That is, I can imagine investigating what Kenneth Burkes call a “rhetoric of motives” ([1950] 1969). I even wrote a paper titled “Culture as rhetoric” (1978)’

But … reporting on the rhetoric of motives that are available to a particular population is not all the same thing as proposing that these motives actually move anybody into action. I remain convinced that Max Weber is the more dangerous of the ancestors as it is easiest to sequence him into the invidualistic ideologies so common sense in America, and so lose the sociological perspective, including the sociological perspective on individual action with all our others.

References

Burke, Kenneth   [1950] 1969     A rhetoric of motives.. Berkeley: University of California Press.

 

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Ongoing local culturings of Corona

In my last post, I asked readers to marvel at the multiplicity of institutional responses to similar triggers. It is by now (late July 2020) famous that governors changed their minds about the wearing of masks. Even now, whether masks are “obligatory,” “suggested,” or deemed unnecessary, here or there, is something governors are of multiple minds around the world. I generalized this given what I consider a fundamental aspect of human action: there is no one way to respond to anything, good enough is enough, making it poetically interesting is better.

My last post focused mostly on what might be called “State” culturings. But, given the general character of the issue, there is no reason to stay at that level of particular mandates for a certain population at some time in its history. The “population” impacted by a culturing has no particular size or, perhaps, as Arensberg argued, the minimal size might be three: someone who proposes, someone who responds, and someone who enforces.

shopping in Southern French market

This became quite salient to me when I noticed, going to mass in a Southern French village in early July 2020, first a sign saying that wearing masks was “obligatoire,” and then 15 out of 20 people at the mass not wearing masks. In the village different stores had different rules about how many people could be in the store, what was the shape of the dividing plexiglas (or whether there was one at all), and when/where people in the streets or store wore masks.

All this triggered the ethnographic itch that is not quite satisfied by examining governors’ acts from a distance and without access to the actual conversations among the governors’ staff leading to this or that mandate. I could now see people in the process of making decisions about their behavior and about the behavior of those around them. One incident will remain salient for me. The scene: another small church, without any sign about masks, with more or less the same congregation as the other time. The sequence:

1) The visiting priest who was to say mass entered, masked.
2) He noticed people without masks and asked something like “where are your masks?” in a tone of voice that suggested that he might police the absence.
3) This was taken as such by one congregant who said “this is not required here.”
4) The priest responded that it was obligatory where he came from, but did not insist any further.
5) The mass proceeded with some wearing masks, and some not.

I could have sketched a similar picture of a largish family group performing various forms of social distancing dances, at various times, while often ending visits with hugs.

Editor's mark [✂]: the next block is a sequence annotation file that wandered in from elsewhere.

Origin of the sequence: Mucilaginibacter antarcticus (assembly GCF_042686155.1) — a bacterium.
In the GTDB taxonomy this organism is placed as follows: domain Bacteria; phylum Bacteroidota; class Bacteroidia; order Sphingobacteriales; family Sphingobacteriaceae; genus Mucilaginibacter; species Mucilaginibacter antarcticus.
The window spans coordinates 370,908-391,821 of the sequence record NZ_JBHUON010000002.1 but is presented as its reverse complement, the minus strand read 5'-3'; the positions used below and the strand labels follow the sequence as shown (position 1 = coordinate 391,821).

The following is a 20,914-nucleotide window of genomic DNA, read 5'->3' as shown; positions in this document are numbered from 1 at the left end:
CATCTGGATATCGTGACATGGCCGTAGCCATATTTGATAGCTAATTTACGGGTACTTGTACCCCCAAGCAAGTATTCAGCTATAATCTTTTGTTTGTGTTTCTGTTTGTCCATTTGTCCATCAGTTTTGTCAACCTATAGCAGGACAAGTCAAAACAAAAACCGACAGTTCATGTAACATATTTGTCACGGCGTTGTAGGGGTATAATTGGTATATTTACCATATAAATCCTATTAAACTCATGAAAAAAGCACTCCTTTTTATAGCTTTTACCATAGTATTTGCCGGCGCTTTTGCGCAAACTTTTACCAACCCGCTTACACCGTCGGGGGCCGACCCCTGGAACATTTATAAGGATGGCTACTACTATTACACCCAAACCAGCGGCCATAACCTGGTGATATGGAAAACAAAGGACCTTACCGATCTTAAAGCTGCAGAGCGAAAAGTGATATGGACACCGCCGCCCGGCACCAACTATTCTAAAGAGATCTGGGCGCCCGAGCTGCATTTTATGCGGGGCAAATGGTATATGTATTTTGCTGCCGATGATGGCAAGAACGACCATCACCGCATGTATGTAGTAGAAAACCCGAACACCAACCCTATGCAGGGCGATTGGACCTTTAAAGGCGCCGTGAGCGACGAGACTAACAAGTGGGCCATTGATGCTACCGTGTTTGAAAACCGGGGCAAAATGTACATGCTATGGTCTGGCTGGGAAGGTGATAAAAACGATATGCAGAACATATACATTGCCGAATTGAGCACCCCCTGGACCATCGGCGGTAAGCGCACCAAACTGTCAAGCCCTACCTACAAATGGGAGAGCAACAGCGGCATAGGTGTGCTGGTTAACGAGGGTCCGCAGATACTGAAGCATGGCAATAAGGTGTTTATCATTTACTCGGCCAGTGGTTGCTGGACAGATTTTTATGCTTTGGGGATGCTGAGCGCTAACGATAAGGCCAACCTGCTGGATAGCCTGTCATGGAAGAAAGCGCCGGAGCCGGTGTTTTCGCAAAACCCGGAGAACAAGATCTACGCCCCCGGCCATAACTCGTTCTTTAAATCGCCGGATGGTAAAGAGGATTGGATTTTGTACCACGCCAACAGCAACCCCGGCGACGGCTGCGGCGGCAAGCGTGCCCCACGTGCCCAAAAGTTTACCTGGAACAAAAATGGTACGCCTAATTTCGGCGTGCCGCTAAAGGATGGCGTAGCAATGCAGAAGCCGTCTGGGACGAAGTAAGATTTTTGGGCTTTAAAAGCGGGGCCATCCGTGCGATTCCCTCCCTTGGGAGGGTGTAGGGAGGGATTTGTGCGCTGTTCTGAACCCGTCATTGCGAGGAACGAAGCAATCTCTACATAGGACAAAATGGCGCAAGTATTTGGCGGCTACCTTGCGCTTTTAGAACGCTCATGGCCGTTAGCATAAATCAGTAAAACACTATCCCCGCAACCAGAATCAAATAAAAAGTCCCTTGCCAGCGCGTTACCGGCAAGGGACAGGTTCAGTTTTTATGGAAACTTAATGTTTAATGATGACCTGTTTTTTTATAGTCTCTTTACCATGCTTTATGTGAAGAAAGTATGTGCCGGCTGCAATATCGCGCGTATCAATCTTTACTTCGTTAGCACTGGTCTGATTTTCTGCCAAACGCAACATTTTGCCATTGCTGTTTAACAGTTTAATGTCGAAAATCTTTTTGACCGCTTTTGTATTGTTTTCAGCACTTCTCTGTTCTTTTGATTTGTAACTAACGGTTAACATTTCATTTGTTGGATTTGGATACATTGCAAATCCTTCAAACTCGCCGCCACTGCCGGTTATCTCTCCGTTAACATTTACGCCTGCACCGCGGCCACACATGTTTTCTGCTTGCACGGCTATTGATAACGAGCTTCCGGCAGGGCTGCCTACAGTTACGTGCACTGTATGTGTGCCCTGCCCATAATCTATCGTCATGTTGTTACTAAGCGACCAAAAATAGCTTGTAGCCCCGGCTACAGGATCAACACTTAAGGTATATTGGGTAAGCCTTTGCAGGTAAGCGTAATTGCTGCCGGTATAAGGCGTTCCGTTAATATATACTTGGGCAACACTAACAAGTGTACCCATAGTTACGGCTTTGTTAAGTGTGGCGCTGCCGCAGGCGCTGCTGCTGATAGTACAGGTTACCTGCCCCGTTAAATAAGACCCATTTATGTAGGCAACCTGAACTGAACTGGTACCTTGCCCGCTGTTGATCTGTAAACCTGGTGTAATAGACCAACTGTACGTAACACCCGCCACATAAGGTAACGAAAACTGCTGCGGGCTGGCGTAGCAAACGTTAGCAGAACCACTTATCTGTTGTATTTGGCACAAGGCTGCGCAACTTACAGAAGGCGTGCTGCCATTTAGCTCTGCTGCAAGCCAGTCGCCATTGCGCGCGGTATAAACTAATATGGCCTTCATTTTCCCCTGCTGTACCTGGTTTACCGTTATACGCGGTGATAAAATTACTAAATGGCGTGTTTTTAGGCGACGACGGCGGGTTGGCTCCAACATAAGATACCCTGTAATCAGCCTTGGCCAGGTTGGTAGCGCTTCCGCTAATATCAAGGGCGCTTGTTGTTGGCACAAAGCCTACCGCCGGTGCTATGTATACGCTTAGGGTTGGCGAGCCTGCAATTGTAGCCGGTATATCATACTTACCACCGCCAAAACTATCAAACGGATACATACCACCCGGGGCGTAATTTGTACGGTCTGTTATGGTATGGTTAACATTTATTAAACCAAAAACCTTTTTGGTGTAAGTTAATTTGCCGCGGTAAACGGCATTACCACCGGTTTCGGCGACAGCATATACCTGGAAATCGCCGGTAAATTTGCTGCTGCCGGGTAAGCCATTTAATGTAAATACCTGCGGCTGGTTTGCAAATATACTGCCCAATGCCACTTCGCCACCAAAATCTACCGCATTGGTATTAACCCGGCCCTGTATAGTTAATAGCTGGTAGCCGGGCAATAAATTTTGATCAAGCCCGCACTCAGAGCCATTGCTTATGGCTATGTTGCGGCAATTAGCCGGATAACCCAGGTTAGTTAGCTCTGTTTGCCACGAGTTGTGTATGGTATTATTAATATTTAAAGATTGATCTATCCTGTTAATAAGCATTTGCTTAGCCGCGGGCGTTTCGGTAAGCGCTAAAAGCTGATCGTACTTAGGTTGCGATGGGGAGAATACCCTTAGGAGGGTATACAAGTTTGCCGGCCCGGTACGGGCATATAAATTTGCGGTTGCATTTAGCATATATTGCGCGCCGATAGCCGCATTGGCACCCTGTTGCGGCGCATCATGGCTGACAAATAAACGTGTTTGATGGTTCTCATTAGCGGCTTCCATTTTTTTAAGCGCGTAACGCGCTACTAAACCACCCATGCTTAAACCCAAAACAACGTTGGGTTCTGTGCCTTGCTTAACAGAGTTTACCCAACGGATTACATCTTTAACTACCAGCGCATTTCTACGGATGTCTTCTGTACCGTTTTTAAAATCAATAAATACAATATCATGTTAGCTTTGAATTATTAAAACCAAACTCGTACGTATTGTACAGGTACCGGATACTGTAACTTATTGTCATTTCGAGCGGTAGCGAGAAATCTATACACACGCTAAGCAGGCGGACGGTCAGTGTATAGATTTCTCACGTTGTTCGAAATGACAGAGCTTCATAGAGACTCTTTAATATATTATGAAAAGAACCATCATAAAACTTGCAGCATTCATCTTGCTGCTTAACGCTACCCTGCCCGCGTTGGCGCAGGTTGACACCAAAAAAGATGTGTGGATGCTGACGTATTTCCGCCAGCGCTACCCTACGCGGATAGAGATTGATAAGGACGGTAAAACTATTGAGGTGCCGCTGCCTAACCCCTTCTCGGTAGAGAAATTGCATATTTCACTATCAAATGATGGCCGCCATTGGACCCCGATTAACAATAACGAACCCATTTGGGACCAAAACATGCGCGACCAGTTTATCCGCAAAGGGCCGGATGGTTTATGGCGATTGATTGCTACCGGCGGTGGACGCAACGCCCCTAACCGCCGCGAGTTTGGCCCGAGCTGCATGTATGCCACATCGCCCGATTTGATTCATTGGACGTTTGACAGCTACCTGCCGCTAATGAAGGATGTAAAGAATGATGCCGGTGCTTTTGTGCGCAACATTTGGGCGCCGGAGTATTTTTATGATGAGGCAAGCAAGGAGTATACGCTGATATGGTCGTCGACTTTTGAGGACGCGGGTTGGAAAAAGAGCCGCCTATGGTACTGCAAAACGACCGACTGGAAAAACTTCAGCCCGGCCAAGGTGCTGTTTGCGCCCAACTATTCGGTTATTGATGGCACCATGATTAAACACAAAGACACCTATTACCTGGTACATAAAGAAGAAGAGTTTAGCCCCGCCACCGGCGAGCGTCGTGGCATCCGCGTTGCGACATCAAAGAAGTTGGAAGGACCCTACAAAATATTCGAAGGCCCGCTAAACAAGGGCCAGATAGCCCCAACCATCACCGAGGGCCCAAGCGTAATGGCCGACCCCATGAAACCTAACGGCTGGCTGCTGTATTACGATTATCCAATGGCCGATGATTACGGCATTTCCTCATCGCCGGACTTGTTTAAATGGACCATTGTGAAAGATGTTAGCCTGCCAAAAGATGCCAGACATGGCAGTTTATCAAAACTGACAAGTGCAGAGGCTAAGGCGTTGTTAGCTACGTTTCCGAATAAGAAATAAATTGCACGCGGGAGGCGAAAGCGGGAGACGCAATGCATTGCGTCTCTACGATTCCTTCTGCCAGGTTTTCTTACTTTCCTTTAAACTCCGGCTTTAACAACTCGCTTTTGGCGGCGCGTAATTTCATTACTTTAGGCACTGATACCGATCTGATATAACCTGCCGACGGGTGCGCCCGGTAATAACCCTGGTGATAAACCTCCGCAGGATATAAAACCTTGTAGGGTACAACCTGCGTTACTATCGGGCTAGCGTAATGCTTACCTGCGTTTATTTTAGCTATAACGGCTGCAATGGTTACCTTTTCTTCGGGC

That such local variation was happening all over France was noticed by governors who then reinforced the mask mandate by invoking their police powers: people would get fined if not wearing masks in the prescribed places. Locally, people noticed and some said they would wear their masks “tomorrow” when they got to be at financial risk. I am not going to weigh in on whether all this is necessary or not, since this blog is not about policy but about the human condition. Even though, I could note that certain early State responses seemed particularly “French” (check my earlier post) I do not want to invoke here French “culture” as any form of explanation. It will not even invoke some “Southern French sub-culture,” or the sub-culture of some sub-section of the population. Happily enough, in anthropology, writing about sub-cultures has about disappeared. But the wonder about local culturings must continue. About every anthropologists would now agree that “culture” never makes anybody do anything. I have written again and again against writing about “my” culture, or “theirs.” Culture is always what other people hold each other accountable for: a good culture makes good neighbors.

But I also insist that anthropologists do pay attention to local culturings, from the bottom up, so to speak. I insist on this all the more that anthropologists, through ethnography, are the social scientists best equipped to figure out how people, together, respond to external triggers. Take a dozen people, most of whom had been told by the press that they were “at risk,” attending the same church came to 1) post on a wall a sign saying “wear a mask,” and then 2) mostly not wear a mask, and then 3) mostly wear a mask while grumbling. That transformation of a trigger into a (temporarily) suitable collective response is what anthropologists must keep at the center of their concerns–whether or not they label this transformation a “culturing” producing a culture (however temporary as all cultures are). There is every evidence that all around the world, local populations, some quite large, other quite small, do not just do what they are told by governors but rather make up something that governors, like so many colonial administrators before them, may consider counterproductive, dangerous, if not outright immoral.

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More on culturing Corona